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Pittsburgh Steelers quarterback Ben Roethlisberger gestures after throwing a touchdown pass to wide receiver Chase Claypool during the second half of an NFL football game against the Baltimore Ravens, Sunday, Jan. 9, 2022, in Baltimore. (AP Photo/Evan Vucci)

The first sign that the first-ever Week 18 Sunday in NFL history would be so wonderfully unpredictable came when the Colts, seemingly in a comfortable spot with a win-and-they’re-in playoff scenario against the lowly Jaguars, surprisingly fell behind 13-3 at halftime and inexplicably trailed 23-3 in the fourth quarter. Indianapolis even had Jonathan Taylor, the NFL’s leading rusher, stopped on a fourth-and-goal from the 1-yard line, cementing the Colts’ fate in a 26-11 defeat that helped spark some of the chaos that would define the day.

Amid Sunday’s ensuing surprises, two quarterbacks believed to be playing the final games for their respective teams stood tall and did their part to make postseason football a reality.

Roethlisberger puts retirement on hold

Ben Roethlisberger engineered the winning drive in the Steelers’ 16-13 overtime victory in Baltimore, but the 18-year NFL veteran didn’t know his impending retirement would be delayed until the Raiders’ thrilling 35-32 OT win eliminated the Chargers and punched Pittsburgh’s ticket as the last AFC wild-card team.

Roethlisberger completed 30 of 44 passes for 244 yards and one touchdown and one interception. The Steelers leaned on his experience late in OT when he made three clutch throws to pick up first downs on a 15-play, 65-yard drive. He found tight end Pat Freiermuth for 14 yards on third-and-7 and wideout Diontae Johnson for 11 yards on third-and-9. His biggest throw came on a fourth-and-8 at the Baltimore 41 when he completed a 10-yard dart to Ray-Ray McCloud. Four plays later, Chris Boswell kicked the winning 36-yard field goal.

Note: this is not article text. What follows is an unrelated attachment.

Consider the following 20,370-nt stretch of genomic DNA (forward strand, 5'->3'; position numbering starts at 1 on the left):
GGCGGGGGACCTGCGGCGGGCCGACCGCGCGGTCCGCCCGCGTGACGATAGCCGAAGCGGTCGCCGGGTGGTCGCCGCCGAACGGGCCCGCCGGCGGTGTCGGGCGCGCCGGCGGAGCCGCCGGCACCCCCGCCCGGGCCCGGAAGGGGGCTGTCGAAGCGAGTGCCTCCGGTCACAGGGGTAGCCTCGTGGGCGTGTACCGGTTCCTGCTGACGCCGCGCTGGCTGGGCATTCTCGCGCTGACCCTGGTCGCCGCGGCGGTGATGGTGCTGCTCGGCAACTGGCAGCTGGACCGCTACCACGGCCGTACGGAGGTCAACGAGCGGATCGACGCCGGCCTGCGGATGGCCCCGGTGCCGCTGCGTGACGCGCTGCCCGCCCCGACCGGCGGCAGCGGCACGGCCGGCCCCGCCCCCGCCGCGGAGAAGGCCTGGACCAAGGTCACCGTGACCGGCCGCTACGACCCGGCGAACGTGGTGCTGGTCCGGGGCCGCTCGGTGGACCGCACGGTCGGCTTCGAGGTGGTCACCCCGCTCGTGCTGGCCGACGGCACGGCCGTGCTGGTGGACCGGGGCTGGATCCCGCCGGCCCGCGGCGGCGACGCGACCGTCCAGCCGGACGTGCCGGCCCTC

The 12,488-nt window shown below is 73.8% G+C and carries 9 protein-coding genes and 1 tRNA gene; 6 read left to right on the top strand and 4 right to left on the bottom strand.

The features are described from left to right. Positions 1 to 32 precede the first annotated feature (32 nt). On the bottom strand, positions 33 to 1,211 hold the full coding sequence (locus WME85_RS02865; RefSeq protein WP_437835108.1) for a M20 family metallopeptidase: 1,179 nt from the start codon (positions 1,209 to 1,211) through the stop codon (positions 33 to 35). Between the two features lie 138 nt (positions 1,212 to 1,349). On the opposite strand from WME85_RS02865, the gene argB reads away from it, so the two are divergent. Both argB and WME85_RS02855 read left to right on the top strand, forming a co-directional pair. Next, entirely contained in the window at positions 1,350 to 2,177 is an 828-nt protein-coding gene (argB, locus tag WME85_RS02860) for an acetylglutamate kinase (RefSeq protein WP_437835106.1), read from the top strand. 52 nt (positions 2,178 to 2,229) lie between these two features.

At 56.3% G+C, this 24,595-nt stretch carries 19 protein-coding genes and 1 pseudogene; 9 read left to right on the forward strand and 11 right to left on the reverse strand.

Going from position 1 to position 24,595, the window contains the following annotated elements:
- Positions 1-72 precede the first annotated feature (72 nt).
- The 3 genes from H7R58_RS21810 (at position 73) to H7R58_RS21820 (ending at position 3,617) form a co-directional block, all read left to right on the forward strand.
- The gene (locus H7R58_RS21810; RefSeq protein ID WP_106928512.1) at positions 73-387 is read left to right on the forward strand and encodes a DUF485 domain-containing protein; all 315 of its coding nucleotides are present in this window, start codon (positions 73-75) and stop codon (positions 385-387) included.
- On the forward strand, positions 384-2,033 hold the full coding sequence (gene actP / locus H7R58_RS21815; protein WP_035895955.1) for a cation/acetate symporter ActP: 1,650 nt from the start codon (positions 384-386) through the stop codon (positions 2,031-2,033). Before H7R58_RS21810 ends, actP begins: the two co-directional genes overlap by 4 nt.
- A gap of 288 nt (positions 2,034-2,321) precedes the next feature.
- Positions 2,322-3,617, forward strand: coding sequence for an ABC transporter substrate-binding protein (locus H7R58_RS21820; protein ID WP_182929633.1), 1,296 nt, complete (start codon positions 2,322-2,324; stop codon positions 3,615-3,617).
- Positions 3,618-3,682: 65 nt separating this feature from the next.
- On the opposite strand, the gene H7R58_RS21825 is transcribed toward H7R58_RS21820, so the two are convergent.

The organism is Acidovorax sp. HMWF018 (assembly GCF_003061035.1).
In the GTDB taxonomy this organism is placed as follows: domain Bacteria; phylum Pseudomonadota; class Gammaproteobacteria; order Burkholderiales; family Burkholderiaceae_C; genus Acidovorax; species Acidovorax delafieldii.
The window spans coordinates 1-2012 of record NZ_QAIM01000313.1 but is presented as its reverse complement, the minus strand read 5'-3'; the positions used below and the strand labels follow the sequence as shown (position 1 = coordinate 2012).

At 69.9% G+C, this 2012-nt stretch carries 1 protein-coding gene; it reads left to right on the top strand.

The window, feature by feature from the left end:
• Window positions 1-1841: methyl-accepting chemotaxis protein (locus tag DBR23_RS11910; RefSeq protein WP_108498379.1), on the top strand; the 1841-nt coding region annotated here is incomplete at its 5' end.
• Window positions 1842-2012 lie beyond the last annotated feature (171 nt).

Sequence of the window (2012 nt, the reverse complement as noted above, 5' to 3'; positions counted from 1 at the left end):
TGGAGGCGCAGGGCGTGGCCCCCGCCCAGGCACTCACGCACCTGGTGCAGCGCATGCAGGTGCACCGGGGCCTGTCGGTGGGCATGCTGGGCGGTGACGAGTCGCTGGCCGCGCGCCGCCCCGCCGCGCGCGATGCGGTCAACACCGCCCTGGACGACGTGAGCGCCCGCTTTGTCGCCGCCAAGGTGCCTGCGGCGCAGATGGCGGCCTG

“Earlier in that drive, Ray-Ray — I’d hate to call it a drop — but to come back like that, to make a play? When he came into this locker room, guys were hugging him,” Roethlisberger told reporters. “I love giving a guy an opportunity like that. For Ray-Ray to make that play, to give us a chance to win it, is special.”

Roethlisberger’s final home game at Heinz Field — a Week 17 victory over the Browns — became an emotional farewell to Steelers fans for him and his family. He said Sunday’s regular-season finale didn’t have him wondering if his legendary Pittsburgh career was “almost over.”

“We knew we had to take care of our business, first and foremost,” Roethlisberger said. “It took extra time, but we found a way to do it.”

“I think it shows something about this team that you can continue to fight and never give up,” he added.

The Steelers, the No. 7 seed in the AFC, will face the second-seeded Chiefs in a wild-card matchup next Sunday in Kansas City.

Jimmy G extends stay in the Bay

Jimmy Garoppolo’s time with the 49ers could have come to an end Sunday at SoFi Stadium. Instead, the much-maligned veteran who’s been keeping the starting QB job warm for first-round pick Trey Lance helped make a stunning 27-24 comeback win over the Rams in overtime possible.

San Francisco, which needed a victory to qualify for the playoffs, fell into a 17-0 first-half hole. Sixty-one of the Niners’ 83 first-half yards came on their final drive of the half that produced a 42-yard Robbie Gould field goal. Garoppolo, who was playing with a painful right thumb injury, managed only 90 yards on 9-of-12 passing. The 49ers returned to the field after halftime a completely different team.

“We just started making plays,” Garoppolo explained. “Honestly, it wasn’t anything crazy. It wasn’t scheme or anything like that. Guys were just making plays. Guys stepped up in big moments. The defense really gave us a shot. It really was a full team effort today.”

Garoppolo finished with 316 yards on 23-for-32 passing, throwing a 16-yard TD to Deebo Samuel to pull San Francisco within 17-10 right after halftime. His second interception of the game midway through the fourth quarter led to the Rams’ go-ahead touchdown, but he made up for that mistake by successfully orchestrating a two-minute drill that covered 88 yards in five plays. The drive featured a 43-yard reception to Samuel, and Garappolo finished it off with a 14-yard TD strike to Jauan Jennings for a 24-24 tie wth 31 seconds left in regulation.